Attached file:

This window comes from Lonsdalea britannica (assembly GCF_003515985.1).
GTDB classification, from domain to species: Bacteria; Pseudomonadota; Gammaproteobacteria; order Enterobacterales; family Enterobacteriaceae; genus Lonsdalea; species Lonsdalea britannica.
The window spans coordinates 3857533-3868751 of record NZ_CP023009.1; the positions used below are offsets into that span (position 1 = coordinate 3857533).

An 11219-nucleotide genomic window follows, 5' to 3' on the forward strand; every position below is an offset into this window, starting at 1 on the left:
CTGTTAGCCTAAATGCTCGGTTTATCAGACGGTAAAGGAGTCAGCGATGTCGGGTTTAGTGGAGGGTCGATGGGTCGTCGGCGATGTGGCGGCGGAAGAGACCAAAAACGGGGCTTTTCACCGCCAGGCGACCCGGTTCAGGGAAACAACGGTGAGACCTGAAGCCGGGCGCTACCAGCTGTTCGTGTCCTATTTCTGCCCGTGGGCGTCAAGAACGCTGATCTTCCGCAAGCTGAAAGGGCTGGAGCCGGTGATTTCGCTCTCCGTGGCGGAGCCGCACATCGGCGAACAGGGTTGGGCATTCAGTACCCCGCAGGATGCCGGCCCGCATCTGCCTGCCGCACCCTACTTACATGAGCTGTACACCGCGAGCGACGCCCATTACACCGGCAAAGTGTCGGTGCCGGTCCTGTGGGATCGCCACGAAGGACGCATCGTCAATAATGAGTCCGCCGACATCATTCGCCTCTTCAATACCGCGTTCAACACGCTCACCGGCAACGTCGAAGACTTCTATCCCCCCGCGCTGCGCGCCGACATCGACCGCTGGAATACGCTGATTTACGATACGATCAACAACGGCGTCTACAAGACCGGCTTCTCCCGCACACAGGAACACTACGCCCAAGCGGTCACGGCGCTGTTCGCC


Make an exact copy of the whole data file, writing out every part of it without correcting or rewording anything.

This window comes from Lonsdalea britannica (assembly GCF_003515985.1).
GTDB classification, from domain to species: Bacteria; Pseudomonadota; Gammaproteobacteria; order Enterobacterales; family Enterobacteriaceae; genus Lonsdalea; species Lonsdalea britannica.
The window spans coordinates 3857533-3868751 of record NZ_CP023009.1; the positions used below are offsets into that span (position 1 = coordinate 3857533).

An 11219-nucleotide genomic window follows, 5' to 3' on the forward strand; every position below is an offset into this window, starting at 1 on the left:
CTGTTAGCCTAAATGCTCGGTTTATCAGACGGTAAAGGAGTCAGCGATGTCGGGTTTAGTGGAGGGTCGATGGGTCGTCGGCGATGTGGCGGCGGAAGAGACCAAAAACGGGGCTTTTCACCGCCAGGCGACCCGGTTCAGGGAAACAACGGTGAGACCTGAAGCCGGGCGCTACCAGCTGTTCGTGTCCTATTTCTGCCCGTGGGCGTCAAGAACGCTGATCTTCCGCAAGCTGAAAGGGCTGGAGCCGGTGATTTCGCTCTCCGTGGCGGAGCCGCACATCGGCGAACAGGGTTGGGCATTCAGTACCCCGCAGGATGCCGGCCCGCATCTGCCTGCCGCACCCTACTTACATGAGCTGTACACCGCGAGCGACGCCCATTACACCGGCAAAGTGTCGGTGCCGGTCCTGTGGGATCGCCACGAAGGACGCATCGTCAATAATGAGTCCGCCGACATCATTCGCCTCTTCAATACCGCGTTCAACACGCTCACCGGCAACGTCGAAGACTTCTATCCCCCCGCGCTGCGCGCCGACATCGACCGCTGGAATACGCTGATTTACGATACGATCAACAACGGCGTCTACAAGACCGGCTTCTCCCGCACACAGGAACACTACGCCCAAGCGGTCACGGCGCTGTTCGCC